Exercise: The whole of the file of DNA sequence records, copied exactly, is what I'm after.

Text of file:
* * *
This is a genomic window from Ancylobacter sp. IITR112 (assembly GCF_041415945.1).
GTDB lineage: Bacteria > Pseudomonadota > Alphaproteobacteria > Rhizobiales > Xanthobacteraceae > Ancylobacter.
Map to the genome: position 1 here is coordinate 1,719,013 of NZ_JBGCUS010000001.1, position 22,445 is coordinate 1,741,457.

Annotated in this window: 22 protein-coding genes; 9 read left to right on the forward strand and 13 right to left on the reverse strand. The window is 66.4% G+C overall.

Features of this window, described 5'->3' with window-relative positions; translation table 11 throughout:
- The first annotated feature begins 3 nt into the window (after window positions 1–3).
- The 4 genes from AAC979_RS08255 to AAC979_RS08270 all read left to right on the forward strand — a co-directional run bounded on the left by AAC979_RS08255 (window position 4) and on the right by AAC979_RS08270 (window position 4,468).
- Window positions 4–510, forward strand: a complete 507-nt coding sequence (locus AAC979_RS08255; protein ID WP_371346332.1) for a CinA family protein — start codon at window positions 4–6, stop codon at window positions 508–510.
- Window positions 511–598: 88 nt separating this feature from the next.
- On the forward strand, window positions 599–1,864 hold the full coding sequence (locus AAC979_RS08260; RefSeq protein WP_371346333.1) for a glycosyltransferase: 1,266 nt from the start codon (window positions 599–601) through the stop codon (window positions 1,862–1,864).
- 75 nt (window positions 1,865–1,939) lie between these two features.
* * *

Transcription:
This is a genomic window from Ancylobacter sp. IITR112 (assembly GCF_041415945.1).
GTDB lineage: Bacteria > Pseudomonadota > Alphaproteobacteria > Rhizobiales > Xanthobacteraceae > Ancylobacter.
Map to the genome: position 1 here is coordinate 1,719,013 of NZ_JBGCUS010000001.1, position 22,445 is coordinate 1,741,457.

Annotated in this window: 22 protein-coding genes; 9 read left to right on the forward strand and 13 right to left on the reverse strand. The window is 66.4% G+C overall.

Features of this window, described 5'->3' with window-relative positions; translation table 11 throughout:
- The first annotated feature begins 3 nt into the window (after window positions 1–3).
- The 4 genes from AAC979_RS08255 to AAC979_RS08270 all read left to right on the forward strand — a co-directional run bounded on the left by AAC979_RS08255 (window position 4) and on the right by AAC979_RS08270 (window position 4,468).
- Window positions 4–510, forward strand: a complete 507-nt coding sequence (locus AAC979_RS08255; protein ID WP_371346332.1) for a CinA family protein — start codon at window positions 4–6, stop codon at window positions 508–510.
- Window positions 511–598: 88 nt separating this feature from the next.
- On the forward strand, window positions 599–1,864 hold the full coding sequence (locus AAC979_RS08260; RefSeq protein WP_371346333.1) for a glycosyltransferase: 1,266 nt from the start codon (window positions 599–601) through the stop codon (window positions 1,862–1,864).
- 75 nt (window positions 1,865–1,939) lie between these two features.